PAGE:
Cross-cultural comparisons present difficulties because of scale translation, cultural differences in response biases, and unfamiliarity with questionnaires in some cultures. But from an epidemiologist’s perspective, perhaps the major limitation of our comparisons at the culture level was the use of convenience samples, which might not be representative of the entire population. Studies of self-reported personality traits were conducted through secondary analyses of data collected from a variety of samples by different researchers. Our studies of observer-rated personality traits were based on data collected from college students, and students might represent an elite sample, especially in non-Western cultures. Because of the potential limitations of relying on non-representative samples, the culture-level data should be interpreted with caution for any particular culture.

However, several comparisons suggest that the data are robust. The aggregate data generalized across sex and age groups: Mean personality scores for male and female subsamples from the same culture were strongly correlated, and significant correlations were found also between college-age and adult subsamples. We gathered observer ratings from multiple sites in some countries, and in most there was good agreement among sites, although some significant differences were found in the U.S. Most convincingly, aggregate personality profiles based on self-reports from one sample in a country generally resembled aggregate personality profiles based on observer ratings from a different sample in that country (McCrae et al., 2005b). For example, the aggregate personality profiles from two independent Italian samples using two different methods of assessment (self-report and observer rating) showed a typical moderate agreement across the 30 facets (ICC = .44; p < .01). These data suggest that despite the use of non-representative samples, aggregate scores are meaningful.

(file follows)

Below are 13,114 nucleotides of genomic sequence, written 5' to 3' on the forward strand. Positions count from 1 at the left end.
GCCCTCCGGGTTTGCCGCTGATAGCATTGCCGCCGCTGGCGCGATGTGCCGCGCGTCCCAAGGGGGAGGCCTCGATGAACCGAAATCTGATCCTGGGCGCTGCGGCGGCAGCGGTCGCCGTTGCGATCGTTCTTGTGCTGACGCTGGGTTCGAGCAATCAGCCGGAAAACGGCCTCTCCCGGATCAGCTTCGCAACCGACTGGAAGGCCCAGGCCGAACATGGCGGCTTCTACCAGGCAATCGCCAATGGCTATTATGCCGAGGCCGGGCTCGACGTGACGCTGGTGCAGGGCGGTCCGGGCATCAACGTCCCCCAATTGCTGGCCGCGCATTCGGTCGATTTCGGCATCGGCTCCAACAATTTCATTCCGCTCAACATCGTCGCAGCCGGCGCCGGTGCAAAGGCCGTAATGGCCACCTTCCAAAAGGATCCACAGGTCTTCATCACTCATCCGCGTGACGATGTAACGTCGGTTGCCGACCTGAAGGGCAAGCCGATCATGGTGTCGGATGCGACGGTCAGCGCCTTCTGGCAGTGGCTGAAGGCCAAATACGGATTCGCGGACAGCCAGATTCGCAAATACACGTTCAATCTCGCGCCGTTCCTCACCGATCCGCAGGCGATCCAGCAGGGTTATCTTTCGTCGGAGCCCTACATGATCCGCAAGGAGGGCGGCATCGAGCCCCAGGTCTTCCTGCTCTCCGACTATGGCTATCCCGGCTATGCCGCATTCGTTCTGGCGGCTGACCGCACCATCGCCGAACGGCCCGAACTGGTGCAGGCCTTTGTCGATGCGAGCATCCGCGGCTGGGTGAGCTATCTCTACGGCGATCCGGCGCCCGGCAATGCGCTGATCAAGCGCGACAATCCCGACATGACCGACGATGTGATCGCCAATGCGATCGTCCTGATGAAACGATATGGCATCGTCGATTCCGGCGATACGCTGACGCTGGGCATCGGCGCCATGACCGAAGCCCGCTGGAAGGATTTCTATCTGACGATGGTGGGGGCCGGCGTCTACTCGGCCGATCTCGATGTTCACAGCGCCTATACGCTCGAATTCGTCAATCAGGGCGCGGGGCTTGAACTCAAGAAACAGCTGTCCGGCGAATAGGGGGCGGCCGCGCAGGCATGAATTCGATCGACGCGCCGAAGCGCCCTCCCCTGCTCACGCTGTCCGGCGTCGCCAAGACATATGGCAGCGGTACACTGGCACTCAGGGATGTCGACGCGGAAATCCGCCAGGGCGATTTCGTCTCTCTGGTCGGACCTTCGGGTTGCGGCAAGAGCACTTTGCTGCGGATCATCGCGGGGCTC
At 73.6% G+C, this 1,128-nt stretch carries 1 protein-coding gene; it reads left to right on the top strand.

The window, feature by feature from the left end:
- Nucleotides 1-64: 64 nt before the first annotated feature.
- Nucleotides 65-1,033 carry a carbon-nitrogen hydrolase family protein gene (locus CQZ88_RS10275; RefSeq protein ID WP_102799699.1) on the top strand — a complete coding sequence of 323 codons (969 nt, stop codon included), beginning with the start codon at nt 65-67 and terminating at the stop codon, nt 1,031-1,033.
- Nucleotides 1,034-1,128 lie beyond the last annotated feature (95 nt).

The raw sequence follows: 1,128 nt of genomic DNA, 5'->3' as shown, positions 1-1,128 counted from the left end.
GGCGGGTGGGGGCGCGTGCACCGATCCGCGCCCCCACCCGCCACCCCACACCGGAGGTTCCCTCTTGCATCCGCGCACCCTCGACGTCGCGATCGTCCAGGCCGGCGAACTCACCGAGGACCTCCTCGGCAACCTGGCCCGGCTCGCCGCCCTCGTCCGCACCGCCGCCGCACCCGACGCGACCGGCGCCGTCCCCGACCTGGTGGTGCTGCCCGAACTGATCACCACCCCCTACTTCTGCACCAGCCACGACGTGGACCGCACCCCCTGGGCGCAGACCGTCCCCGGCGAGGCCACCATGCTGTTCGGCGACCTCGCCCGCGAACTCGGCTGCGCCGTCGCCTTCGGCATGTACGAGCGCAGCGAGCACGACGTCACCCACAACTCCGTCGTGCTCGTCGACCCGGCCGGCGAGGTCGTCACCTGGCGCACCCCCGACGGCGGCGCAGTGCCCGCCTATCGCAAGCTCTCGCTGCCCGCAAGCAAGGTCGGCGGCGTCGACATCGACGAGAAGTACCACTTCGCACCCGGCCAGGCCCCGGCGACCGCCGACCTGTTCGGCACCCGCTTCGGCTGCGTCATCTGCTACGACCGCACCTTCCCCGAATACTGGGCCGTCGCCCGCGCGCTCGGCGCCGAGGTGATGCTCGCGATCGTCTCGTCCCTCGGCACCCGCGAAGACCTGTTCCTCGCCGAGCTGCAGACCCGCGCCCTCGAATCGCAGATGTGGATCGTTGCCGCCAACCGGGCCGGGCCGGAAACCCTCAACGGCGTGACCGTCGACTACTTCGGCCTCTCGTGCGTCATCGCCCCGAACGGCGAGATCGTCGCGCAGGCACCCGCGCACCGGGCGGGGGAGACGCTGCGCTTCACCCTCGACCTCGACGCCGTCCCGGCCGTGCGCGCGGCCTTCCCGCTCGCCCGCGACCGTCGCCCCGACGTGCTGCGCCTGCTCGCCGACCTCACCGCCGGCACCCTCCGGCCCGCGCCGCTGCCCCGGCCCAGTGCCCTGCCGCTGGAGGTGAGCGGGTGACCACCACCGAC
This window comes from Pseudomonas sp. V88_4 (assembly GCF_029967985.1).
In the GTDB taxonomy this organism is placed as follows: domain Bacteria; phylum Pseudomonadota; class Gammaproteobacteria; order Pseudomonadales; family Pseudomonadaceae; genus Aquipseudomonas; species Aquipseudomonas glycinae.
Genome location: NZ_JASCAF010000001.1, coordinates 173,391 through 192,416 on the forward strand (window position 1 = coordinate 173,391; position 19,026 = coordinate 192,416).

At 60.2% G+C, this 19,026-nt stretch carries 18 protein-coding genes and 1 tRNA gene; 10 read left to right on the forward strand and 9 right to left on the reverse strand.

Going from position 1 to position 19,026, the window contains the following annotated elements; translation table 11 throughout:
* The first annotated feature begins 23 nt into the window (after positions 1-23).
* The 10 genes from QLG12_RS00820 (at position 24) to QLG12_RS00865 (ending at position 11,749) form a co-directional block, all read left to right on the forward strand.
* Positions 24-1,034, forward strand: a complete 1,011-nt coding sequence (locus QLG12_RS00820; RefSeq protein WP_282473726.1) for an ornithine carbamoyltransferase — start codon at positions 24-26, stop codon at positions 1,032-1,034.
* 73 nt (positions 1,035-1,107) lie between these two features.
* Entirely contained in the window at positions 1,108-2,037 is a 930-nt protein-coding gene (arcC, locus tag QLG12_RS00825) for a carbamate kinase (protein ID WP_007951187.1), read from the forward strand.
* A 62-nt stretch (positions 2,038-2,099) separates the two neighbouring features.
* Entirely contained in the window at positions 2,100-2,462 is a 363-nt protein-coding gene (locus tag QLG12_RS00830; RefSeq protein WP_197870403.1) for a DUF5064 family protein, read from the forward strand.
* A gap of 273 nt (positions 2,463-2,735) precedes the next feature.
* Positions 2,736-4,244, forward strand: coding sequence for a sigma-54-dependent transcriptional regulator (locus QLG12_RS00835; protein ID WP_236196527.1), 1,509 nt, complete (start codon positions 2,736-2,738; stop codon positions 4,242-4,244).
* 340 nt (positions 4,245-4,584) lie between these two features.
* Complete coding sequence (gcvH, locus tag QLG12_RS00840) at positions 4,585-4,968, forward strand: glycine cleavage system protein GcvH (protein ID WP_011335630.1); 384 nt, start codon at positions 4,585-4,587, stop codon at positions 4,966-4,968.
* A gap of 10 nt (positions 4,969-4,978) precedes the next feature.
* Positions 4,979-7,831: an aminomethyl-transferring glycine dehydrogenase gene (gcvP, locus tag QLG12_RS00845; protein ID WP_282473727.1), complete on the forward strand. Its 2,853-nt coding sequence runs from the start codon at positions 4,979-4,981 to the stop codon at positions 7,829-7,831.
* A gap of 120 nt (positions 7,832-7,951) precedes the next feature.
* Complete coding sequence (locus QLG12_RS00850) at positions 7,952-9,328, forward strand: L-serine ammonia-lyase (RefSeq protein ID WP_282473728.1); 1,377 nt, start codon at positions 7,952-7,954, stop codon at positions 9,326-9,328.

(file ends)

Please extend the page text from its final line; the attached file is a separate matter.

Also persuasive were the geographical patterns of similarity (Allik & McCrae, 2004, McCrae et al., 2005b). Australians and New Zealanders, Burkinabé and Batswana, Germans and Austrians, Americans and Canadians, and Hong Kong and Taiwan Chinese had similar profiles. Multidimensional scaling analyses of the aggregate scores indicated that Asian and African cultures tended to cluster together and away from Europeans and Americans, a distribution essentially replicated across self-report and observer-rating datasets. This distribution also highlights the most prominent difference across the 51 cultures examined, that is, the higher scores on E of European and American compared to Asian and African cultures.